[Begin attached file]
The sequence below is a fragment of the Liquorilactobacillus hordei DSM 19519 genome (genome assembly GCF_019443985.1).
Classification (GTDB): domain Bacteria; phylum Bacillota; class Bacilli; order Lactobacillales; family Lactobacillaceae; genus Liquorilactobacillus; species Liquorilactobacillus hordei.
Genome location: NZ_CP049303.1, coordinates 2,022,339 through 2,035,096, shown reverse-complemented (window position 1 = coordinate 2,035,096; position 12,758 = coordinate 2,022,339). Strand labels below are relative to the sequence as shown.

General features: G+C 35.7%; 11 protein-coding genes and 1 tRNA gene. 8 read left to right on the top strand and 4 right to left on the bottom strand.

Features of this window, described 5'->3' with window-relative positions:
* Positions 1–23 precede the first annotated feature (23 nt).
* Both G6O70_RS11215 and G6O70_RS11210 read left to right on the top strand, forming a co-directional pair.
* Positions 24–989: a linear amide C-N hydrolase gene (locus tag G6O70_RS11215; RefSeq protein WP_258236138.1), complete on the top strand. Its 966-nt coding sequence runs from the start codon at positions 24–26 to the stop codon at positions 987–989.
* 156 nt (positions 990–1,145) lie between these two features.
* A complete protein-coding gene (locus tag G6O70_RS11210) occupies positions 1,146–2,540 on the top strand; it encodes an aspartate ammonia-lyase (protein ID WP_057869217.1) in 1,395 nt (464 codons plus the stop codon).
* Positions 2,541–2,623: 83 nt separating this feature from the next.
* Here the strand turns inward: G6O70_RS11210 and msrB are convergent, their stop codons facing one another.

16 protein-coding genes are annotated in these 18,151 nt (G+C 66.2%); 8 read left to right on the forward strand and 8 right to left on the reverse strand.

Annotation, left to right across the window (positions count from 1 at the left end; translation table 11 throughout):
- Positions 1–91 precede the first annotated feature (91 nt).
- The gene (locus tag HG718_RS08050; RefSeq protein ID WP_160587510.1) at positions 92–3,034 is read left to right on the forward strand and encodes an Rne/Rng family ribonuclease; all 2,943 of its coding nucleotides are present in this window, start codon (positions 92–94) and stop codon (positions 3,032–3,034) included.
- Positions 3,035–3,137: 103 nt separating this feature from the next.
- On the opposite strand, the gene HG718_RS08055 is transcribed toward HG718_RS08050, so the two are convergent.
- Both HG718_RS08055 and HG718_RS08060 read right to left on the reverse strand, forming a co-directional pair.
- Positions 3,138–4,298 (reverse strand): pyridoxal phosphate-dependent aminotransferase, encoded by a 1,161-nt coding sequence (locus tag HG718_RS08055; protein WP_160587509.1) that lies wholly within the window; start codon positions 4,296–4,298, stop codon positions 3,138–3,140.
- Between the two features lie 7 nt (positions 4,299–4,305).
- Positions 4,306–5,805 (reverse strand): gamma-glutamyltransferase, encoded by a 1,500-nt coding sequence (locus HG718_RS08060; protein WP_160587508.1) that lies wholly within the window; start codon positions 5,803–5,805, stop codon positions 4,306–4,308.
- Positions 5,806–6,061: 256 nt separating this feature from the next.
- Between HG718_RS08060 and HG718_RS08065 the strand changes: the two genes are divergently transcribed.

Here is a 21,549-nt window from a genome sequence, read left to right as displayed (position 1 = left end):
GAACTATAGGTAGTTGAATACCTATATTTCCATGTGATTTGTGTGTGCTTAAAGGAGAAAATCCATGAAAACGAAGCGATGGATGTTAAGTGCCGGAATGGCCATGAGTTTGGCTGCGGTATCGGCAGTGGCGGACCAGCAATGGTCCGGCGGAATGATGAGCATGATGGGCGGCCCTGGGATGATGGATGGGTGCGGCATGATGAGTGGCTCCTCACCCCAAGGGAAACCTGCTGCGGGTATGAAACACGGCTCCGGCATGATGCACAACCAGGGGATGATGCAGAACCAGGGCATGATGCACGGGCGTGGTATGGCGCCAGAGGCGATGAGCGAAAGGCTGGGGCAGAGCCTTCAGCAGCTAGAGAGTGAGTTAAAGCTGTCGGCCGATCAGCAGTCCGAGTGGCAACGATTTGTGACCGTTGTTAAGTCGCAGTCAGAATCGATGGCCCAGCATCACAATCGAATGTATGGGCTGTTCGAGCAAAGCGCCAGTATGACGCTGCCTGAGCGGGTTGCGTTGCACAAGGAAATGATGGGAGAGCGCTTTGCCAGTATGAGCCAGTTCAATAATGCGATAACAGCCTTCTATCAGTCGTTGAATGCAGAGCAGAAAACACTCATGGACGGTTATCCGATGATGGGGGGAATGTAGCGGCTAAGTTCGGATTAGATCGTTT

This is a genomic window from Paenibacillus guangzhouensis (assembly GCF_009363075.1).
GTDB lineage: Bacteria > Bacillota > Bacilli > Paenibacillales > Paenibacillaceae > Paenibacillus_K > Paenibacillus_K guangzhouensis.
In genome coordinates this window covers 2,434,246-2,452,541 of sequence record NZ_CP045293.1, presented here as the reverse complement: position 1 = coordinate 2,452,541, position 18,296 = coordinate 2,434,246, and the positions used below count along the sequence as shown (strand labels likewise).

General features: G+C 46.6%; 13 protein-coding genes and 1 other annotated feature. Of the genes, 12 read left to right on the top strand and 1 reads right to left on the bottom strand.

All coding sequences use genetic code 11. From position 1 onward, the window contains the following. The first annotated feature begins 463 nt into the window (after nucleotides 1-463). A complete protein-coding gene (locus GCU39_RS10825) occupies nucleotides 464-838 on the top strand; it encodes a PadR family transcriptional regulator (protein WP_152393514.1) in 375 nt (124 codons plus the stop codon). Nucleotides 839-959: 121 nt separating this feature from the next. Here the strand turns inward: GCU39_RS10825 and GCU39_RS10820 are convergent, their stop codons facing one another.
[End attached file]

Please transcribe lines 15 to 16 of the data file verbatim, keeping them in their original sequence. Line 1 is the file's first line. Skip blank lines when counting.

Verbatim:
- Positions 1–91 precede the first annotated feature (91 nt).
- The gene (locus tag HG718_RS08050; RefSeq protein ID WP_160587510.1) at positions 92–3,034 is read left to right on the forward strand and encodes an Rne/Rng family ribonuclease; all 2,943 of its coding nucleotides are present in this window, start codon (positions 92–94) and stop codon (positions 3,032–3,034) included.